The Property (Relationships) Act 1976 says that when people in a relationship separate, they should each get an equal share of the property connected with that relationship.
But equal sharing will not always mean that partners leave the relationship on an equal footing.
In some relationships, the partners take on different roles, which can leave one of them financially worse off. One partner may care for children and the home while the other continues in paid work. Or one partner might stop studying and work in a low-paying job to support the other partner’s study or training.
When the relationship ends, one partner will continue to enjoy the benefits of a better career. The other partner will not have the same advantages because he or she has sacrificed work or study opportunities.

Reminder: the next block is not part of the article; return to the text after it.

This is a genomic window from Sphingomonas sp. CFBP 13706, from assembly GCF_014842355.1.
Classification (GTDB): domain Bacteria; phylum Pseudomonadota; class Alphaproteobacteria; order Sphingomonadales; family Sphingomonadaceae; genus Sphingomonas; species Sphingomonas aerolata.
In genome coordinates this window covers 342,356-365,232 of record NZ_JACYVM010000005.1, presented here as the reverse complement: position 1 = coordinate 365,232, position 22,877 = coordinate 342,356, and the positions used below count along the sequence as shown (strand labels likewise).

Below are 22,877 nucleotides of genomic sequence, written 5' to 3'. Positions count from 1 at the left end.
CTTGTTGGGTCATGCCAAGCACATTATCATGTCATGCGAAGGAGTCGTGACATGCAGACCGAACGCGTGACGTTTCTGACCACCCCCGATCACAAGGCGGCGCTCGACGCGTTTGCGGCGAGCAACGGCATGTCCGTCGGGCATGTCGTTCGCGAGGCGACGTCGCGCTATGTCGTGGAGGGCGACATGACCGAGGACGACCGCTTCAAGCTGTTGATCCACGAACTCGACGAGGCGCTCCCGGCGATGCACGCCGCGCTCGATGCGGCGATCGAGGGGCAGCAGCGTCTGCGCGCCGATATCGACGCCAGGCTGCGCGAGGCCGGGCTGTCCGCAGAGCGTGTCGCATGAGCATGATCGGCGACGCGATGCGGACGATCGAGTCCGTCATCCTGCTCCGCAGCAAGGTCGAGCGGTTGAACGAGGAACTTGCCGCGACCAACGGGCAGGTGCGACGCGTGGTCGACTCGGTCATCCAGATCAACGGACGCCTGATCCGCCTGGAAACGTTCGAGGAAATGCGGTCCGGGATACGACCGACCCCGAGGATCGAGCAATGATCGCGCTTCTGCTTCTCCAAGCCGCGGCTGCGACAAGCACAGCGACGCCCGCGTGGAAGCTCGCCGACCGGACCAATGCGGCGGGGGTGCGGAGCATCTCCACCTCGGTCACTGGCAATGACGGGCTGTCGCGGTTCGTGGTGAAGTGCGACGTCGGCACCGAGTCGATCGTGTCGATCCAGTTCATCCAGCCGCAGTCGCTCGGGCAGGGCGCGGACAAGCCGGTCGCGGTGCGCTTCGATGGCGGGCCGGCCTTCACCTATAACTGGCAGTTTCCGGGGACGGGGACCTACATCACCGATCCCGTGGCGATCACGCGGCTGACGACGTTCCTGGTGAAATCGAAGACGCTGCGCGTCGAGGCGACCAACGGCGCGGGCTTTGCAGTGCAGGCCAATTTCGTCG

The Property (Relationships) Act 1976 tries to address situations where the partners’ income and living standards are very different because of the way they took on different roles during the relationship. The Act says a court can order the partner with the better income and living standards to pay compensation to the other partner.
There are several problems with a court’s power to award compensation. Compensation is difficult to claim and the purpose of the compensation is unclear.
The law can be better. We have some suggestions. We want to know what you think about them.